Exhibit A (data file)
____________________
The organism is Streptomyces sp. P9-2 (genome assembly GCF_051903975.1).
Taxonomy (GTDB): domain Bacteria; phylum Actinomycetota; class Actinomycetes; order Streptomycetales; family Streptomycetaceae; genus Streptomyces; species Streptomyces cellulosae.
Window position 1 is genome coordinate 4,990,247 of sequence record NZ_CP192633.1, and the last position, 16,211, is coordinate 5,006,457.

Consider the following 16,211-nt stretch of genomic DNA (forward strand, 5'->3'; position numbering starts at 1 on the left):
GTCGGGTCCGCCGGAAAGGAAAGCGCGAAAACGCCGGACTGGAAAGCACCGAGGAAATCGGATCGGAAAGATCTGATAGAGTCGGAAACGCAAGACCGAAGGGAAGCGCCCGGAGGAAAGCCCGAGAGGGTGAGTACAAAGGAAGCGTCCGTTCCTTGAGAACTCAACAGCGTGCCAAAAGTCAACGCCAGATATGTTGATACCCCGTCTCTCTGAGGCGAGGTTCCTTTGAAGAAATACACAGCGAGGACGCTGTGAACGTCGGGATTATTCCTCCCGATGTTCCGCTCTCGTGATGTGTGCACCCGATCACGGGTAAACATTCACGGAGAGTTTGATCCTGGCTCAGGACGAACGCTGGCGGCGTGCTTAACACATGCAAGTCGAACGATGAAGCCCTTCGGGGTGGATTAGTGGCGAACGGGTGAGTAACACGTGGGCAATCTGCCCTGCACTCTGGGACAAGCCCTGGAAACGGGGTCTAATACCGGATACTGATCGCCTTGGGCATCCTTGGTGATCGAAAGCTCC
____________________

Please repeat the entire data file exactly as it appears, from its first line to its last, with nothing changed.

The organism is Streptomyces sp. P9-2 (genome assembly GCF_051903975.1).
Taxonomy (GTDB): domain Bacteria; phylum Actinomycetota; class Actinomycetes; order Streptomycetales; family Streptomycetaceae; genus Streptomyces; species Streptomyces cellulosae.
Window position 1 is genome coordinate 4,990,247 of sequence record NZ_CP192633.1, and the last position, 16,211, is coordinate 5,006,457.

Consider the following 16,211-nt stretch of genomic DNA (forward strand, 5'->3'; position numbering starts at 1 on the left):
GTCGGGTCCGCCGGAAAGGAAAGCGCGAAAACGCCGGACTGGAAAGCACCGAGGAAATCGGATCGGAAAGATCTGATAGAGTCGGAAACGCAAGACCGAAGGGAAGCGCCCGGAGGAAAGCCCGAGAGGGTGAGTACAAAGGAAGCGTCCGTTCCTTGAGAACTCAACAGCGTGCCAAAAGTCAACGCCAGATATGTTGATACCCCGTCTCTCTGAGGCGAGGTTCCTTTGAAGAAATACACAGCGAGGACGCTGTGAACGTCGGGATTATTCCTCCCGATGTTCCGCTCTCGTGATGTGTGCACCCGATCACGGGTAAACATTCACGGAGAGTTTGATCCTGGCTCAGGACGAACGCTGGCGGCGTGCTTAACACATGCAAGTCGAACGATGAAGCCCTTCGGGGTGGATTAGTGGCGAACGGGTGAGTAACACGTGGGCAATCTGCCCTGCACTCTGGGACAAGCCCTGGAAACGGGGTCTAATACCGGATACTGATCGCCTTGGGCATCCTTGGTGATCGAAAGCTCC